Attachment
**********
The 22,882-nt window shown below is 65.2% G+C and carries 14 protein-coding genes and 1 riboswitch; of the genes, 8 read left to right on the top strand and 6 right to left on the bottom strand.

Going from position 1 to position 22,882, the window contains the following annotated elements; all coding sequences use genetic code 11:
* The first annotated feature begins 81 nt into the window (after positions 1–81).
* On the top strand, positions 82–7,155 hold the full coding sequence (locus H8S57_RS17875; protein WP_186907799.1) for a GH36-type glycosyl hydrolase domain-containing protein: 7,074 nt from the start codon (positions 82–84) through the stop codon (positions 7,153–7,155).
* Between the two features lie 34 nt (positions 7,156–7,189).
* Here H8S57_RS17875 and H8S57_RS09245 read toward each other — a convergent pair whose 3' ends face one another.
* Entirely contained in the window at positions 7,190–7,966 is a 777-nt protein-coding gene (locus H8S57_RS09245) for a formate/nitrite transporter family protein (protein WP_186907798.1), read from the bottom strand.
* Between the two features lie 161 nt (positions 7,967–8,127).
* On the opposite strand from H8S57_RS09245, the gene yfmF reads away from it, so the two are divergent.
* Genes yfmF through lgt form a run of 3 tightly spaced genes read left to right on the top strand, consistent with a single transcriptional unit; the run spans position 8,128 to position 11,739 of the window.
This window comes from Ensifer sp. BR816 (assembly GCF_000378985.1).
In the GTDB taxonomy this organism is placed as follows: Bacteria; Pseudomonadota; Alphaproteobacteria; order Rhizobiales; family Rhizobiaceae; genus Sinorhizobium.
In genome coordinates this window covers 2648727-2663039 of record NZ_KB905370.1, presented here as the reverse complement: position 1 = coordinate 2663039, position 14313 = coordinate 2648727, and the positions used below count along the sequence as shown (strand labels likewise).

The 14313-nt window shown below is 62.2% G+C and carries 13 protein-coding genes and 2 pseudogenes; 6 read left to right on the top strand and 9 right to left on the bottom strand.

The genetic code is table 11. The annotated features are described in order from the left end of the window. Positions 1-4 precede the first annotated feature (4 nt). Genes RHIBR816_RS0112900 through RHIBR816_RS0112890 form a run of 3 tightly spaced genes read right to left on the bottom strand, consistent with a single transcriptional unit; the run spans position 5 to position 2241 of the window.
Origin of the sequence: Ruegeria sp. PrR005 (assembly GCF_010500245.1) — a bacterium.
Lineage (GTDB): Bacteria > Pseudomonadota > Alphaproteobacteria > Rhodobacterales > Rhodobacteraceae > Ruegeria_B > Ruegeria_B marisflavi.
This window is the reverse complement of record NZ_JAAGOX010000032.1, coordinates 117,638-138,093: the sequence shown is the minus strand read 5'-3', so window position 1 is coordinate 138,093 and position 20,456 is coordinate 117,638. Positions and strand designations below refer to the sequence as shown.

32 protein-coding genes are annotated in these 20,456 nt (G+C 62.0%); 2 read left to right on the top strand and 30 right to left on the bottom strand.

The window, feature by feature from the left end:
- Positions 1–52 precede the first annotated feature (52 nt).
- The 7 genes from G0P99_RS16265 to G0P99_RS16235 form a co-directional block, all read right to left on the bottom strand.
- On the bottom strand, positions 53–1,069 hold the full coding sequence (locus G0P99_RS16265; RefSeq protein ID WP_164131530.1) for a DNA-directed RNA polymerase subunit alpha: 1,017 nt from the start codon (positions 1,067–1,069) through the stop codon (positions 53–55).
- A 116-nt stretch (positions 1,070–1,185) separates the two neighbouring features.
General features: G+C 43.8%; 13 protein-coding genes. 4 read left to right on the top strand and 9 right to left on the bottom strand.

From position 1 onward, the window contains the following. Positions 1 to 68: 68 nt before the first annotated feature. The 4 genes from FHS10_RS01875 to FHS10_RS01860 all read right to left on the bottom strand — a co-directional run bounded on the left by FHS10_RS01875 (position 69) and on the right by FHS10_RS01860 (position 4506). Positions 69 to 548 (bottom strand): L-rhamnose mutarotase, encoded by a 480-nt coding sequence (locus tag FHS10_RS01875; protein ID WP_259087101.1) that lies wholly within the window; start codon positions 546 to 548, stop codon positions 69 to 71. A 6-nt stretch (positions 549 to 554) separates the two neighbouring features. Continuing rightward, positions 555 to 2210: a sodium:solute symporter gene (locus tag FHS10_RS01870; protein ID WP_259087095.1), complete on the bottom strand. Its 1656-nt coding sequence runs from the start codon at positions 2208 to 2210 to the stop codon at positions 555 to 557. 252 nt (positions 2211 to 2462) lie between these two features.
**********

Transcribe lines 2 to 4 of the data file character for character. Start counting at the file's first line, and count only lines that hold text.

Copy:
Going from position 1 to position 22,882, the window contains the following annotated elements; all coding sequences use genetic code 11:
* The first annotated feature begins 81 nt into the window (after positions 1–81).
* On the top strand, positions 82–7,155 hold the full coding sequence (locus H8S57_RS17875; protein WP_186907799.1) for a GH36-type glycosyl hydrolase domain-containing protein: 7,074 nt from the start codon (positions 82–84) through the stop codon (positions 7,153–7,155).